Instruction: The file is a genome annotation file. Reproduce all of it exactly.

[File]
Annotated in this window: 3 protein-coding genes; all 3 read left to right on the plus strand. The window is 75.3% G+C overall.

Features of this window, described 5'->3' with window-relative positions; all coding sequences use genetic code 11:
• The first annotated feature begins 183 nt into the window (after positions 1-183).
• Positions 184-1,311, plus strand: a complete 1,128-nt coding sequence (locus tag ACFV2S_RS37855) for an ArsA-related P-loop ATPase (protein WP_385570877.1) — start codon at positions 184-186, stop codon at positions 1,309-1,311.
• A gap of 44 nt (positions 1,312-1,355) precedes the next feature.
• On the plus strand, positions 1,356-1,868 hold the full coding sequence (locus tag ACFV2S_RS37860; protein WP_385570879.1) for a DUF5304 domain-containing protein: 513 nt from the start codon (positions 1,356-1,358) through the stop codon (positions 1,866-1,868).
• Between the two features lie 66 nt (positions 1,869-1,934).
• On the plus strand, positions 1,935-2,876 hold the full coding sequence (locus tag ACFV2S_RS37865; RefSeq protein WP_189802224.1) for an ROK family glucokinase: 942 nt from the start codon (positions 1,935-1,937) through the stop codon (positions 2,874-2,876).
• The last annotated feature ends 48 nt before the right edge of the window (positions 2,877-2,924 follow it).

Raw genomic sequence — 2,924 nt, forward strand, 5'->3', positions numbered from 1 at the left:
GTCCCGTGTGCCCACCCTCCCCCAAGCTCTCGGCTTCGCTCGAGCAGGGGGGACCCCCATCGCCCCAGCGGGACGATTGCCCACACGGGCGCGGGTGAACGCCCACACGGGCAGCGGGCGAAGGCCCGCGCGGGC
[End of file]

Annotated in this window: 3 protein-coding genes; all 3 read left to right on the plus strand. The window is 75.3% G+C overall.

Features of this window, described 5'->3' with window-relative positions; all coding sequences use genetic code 11:
• The first annotated feature begins 183 nt into the window (after positions 1-183).
• Positions 184-1,311, plus strand: a complete 1,128-nt coding sequence (locus tag ACFV2S_RS37855) for an ArsA-related P-loop ATPase (protein WP_385570877.1) — start codon at positions 184-186, stop codon at positions 1,309-1,311.
• A gap of 44 nt (positions 1,312-1,355) precedes the next feature.
• On the plus strand, positions 1,356-1,868 hold the full coding sequence (locus tag ACFV2S_RS37860; protein WP_385570879.1) for a DUF5304 domain-containing protein: 513 nt from the start codon (positions 1,356-1,358) through the stop codon (positions 1,866-1,868).
• Between the two features lie 66 nt (positions 1,869-1,934).
• On the plus strand, positions 1,935-2,876 hold the full coding sequence (locus tag ACFV2S_RS37865; RefSeq protein WP_189802224.1) for an ROK family glucokinase: 942 nt from the start codon (positions 1,935-1,937) through the stop codon (positions 2,874-2,876).
• The last annotated feature ends 48 nt before the right edge of the window (positions 2,877-2,924 follow it).

Raw genomic sequence — 2,924 nt, forward strand, 5'->3', positions numbered from 1 at the left:
GTCCCGTGTGCCCACCCTCCCCCAAGCTCTCGGCTTCGCTCGAGCAGGGGGGACCCCCATCGCCCCAGCGGGACGATTGCCCACACGGGCGCGGGTGAACGCCCACACGGGCAGCGGGCGAAGGCCCGCGCGGGC